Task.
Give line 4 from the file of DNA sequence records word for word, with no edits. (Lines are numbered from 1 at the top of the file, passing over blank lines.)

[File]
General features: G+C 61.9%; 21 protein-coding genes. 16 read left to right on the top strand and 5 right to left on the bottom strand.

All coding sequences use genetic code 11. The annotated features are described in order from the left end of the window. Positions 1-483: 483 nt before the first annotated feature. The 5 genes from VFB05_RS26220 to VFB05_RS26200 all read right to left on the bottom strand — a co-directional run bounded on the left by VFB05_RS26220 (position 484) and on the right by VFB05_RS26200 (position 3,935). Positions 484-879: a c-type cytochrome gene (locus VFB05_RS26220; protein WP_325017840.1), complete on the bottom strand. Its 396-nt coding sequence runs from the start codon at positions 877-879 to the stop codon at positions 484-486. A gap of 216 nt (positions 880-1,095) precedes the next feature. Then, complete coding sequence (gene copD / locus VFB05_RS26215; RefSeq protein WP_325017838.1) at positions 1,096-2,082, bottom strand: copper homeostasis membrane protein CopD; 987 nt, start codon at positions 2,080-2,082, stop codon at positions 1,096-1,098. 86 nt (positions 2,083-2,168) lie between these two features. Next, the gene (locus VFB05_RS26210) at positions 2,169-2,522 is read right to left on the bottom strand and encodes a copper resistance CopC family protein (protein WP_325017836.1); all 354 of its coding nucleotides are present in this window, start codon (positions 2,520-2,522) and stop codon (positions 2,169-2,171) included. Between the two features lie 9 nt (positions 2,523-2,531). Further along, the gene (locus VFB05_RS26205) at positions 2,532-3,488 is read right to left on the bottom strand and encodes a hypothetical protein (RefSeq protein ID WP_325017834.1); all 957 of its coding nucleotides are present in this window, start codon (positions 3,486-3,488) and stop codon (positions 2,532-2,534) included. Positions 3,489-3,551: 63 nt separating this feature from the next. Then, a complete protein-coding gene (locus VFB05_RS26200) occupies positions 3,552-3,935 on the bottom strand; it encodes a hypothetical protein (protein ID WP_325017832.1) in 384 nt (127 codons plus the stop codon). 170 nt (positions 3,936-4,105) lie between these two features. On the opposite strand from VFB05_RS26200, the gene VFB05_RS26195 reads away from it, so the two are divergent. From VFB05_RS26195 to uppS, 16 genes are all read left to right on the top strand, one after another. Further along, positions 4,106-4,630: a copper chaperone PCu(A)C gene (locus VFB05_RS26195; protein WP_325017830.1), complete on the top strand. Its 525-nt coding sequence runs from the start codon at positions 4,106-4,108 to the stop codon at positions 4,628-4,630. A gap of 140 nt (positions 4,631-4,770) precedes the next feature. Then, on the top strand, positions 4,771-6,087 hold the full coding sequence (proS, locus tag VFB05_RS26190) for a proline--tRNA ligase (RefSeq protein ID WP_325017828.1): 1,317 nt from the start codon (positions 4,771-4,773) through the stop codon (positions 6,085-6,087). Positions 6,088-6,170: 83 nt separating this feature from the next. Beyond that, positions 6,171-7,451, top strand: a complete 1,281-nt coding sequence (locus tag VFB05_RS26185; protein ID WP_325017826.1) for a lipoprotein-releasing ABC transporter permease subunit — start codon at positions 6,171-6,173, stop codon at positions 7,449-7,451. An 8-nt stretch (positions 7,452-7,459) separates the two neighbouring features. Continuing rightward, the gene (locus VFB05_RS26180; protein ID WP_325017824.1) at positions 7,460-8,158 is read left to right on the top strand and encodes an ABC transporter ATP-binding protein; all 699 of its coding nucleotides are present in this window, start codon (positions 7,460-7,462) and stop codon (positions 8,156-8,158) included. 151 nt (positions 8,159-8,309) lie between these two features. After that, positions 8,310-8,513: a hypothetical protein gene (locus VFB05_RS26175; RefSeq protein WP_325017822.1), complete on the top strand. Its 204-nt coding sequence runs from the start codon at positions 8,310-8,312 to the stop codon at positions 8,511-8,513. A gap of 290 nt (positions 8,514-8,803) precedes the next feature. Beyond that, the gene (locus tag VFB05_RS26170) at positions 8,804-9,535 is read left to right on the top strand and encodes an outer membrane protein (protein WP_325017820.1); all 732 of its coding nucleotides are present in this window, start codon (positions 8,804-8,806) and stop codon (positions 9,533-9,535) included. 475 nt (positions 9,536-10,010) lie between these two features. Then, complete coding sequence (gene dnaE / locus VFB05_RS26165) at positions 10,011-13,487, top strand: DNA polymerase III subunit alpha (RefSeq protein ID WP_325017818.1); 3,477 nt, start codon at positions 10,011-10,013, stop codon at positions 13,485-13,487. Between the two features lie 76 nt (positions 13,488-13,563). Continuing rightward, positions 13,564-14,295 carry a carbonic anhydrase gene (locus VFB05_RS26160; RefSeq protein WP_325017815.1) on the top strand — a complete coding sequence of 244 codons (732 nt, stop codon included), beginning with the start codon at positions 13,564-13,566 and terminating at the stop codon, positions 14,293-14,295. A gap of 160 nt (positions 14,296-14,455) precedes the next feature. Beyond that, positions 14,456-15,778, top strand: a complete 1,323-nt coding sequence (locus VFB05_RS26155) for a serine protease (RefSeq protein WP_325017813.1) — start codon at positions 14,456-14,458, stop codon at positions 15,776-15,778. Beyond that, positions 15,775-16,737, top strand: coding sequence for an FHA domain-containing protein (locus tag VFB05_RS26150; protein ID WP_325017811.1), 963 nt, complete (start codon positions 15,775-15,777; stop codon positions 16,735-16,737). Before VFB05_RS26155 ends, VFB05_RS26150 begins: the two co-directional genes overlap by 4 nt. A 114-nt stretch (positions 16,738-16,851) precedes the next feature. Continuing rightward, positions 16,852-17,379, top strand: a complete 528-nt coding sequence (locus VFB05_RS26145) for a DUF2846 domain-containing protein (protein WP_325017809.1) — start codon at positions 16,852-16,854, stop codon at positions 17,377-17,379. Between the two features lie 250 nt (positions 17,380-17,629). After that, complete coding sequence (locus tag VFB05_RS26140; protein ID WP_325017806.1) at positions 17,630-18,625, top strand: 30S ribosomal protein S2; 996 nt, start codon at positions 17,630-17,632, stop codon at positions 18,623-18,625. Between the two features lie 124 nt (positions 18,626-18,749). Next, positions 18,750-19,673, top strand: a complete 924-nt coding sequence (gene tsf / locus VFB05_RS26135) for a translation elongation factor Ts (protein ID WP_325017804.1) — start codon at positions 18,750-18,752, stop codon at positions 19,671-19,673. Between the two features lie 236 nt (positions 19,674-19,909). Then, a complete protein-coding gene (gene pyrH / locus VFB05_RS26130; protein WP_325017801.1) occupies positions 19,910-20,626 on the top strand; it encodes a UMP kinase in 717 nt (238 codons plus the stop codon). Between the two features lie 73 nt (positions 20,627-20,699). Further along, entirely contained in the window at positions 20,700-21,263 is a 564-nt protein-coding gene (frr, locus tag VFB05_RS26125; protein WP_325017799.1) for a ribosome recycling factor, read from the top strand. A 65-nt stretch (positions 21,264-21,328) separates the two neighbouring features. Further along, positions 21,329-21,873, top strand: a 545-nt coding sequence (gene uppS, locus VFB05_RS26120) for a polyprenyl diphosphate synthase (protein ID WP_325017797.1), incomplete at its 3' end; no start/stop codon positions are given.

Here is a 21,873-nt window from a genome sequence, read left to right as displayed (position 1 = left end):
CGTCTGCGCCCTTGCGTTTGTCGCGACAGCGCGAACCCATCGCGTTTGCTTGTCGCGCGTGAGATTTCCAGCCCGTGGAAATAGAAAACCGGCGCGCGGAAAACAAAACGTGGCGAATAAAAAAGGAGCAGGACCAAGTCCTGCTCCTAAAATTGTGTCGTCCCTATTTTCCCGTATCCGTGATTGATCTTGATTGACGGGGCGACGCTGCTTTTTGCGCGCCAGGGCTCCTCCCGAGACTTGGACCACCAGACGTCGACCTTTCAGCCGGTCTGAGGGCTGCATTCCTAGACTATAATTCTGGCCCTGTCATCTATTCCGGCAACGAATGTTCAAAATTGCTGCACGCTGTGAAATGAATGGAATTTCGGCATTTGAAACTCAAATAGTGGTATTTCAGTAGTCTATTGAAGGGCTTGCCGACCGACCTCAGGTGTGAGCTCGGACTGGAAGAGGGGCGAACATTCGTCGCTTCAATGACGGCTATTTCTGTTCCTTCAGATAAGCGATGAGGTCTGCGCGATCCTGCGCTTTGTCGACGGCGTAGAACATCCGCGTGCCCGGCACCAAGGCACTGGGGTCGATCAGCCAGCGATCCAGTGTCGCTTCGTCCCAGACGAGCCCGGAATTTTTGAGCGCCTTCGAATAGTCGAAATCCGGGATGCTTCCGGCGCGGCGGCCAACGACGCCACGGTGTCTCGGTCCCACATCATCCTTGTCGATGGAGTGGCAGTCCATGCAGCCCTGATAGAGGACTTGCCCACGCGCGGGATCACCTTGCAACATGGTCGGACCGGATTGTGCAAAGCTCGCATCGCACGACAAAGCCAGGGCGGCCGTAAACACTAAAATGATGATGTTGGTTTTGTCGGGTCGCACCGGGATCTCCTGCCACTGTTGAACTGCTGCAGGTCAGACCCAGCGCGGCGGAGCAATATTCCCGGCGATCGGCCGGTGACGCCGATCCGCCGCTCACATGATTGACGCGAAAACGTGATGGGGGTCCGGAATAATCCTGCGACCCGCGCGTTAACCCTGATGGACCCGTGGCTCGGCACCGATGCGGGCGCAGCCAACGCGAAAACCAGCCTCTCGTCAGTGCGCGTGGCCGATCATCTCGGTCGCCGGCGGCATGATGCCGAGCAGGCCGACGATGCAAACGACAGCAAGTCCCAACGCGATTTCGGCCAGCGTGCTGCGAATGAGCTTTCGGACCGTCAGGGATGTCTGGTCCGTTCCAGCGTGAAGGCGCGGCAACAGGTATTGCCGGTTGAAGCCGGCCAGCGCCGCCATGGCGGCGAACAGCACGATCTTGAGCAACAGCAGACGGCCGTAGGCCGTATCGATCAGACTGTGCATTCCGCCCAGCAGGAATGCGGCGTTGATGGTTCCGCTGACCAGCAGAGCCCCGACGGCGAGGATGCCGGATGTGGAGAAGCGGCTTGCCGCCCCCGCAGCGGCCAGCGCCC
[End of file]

CGTCTGCGCCCTTGCGTTTGTCGCGACAGCGCGAACCCATCGCGTTTGCTTGTCGCGCGTGAGATTTCCAGCCCGTGGAAATAGAAAACCGGCGCGCGGAAAACAAAACGTGGCGAATAAAAAAGGAGCAGGACCAAGTCCTGCTCCTAAAATTGTGTCGTCCCTATTTTCCCGTATCCGTGATTGATCTTGATTGACGGGGCGACGCTGCTTTTTGCGCGCCAGGGCTCCTCCCGAGACTTGGACCACCAGACGTCGACCTTTCAGCCGGTCTGAGGGCTGCATTCCTAGACTATAATTCTGGCCCTGTCATCTATTCCGGCAACGAATGTTCAAAATTGCTGCACGCTGTGAAATGAATGGAATTTCGGCATTTGAAACTCAAATAGTGGTATTTCAGTAGTCTATTGAAGGGCTTGCCGACCGACCTCAGGTGTGAGCTCGGACTGGAAGAGGGGCGAACATTCGTCGCTTCAATGACGGCTATTTCTGTTCCTTCAGATAAGCGATGAGGTCTGCGCGATCCTGCGCTTTGTCGACGGCGTAGAACATCCGCGTGCCCGGCACCAAGGCACTGGGGTCGATCAGCCAGCGATCCAGTGTCGCTTCGTCCCAGACGAGCCCGGAATTTTTGAGCGCCTTCGAATAGTCGAAATCCGGGATGCTTCCGGCGCGGCGGCCAACGACGCCACGGTGTCTCGGTCCCACATCATCCTTGTCGATGGAGTGGCAGTCCATGCAGCCCTGATAGAGGACTTGCCCACGCGCGGGATCACCTTGCAACATGGTCGGACCGGATTGTGCAAAGCTCGCATCGCACGACAAAGCCAGGGCGGCCGTAAACACTAAAATGATGATGTTGGTTTTGTCGGGTCGCACCGGGATCTCCTGCCACTGTTGAACTGCTGCAGGTCAGACCCAGCGCGGCGGAGCAATATTCCCGGCGATCGGCCGGTGACGCCGATCCGCCGCTCACATGATTGACGCGAAAACGTGATGGGGGTCCGGAATAATCCTGCGACCCGCGCGTTAACCCTGATGGACCCGTGGCTCGGCACCGATGCGGGCGCAGCCAACGCGAAAACCAGCCTCTCGTCAGTGCGCGTGGCCGATCATCTCGGTCGCCGGCGGCATGATGCCGAGCAGGCCGACGATGCAAACGACAGCAAGTCCCAACGCGATTTCGGCCAGCGTGCTGCGAATGAGCTTTCGGACCGTCAGGGATGTCTGGTCCGTTCCAGCGTGAAGGCGCGGCAACAGGTATTGCCGGTTGAAGCCGGCCAGCGCCGCCATGGCGGCGAACAGCACGATCTTGAGCAACAGCAGACGGCCGTAGGCCGTATCGATCAGACTGTGCATTCCGCCCAGCAGGAATGCGGCGTTGATGGTTCCGCTGACCAGCAGAGCCCCGACGGCGAGGATGCCGGATGTGGAGAAGCGGCTTGCCGCCCCCGCAGCGGCCAGCGCCC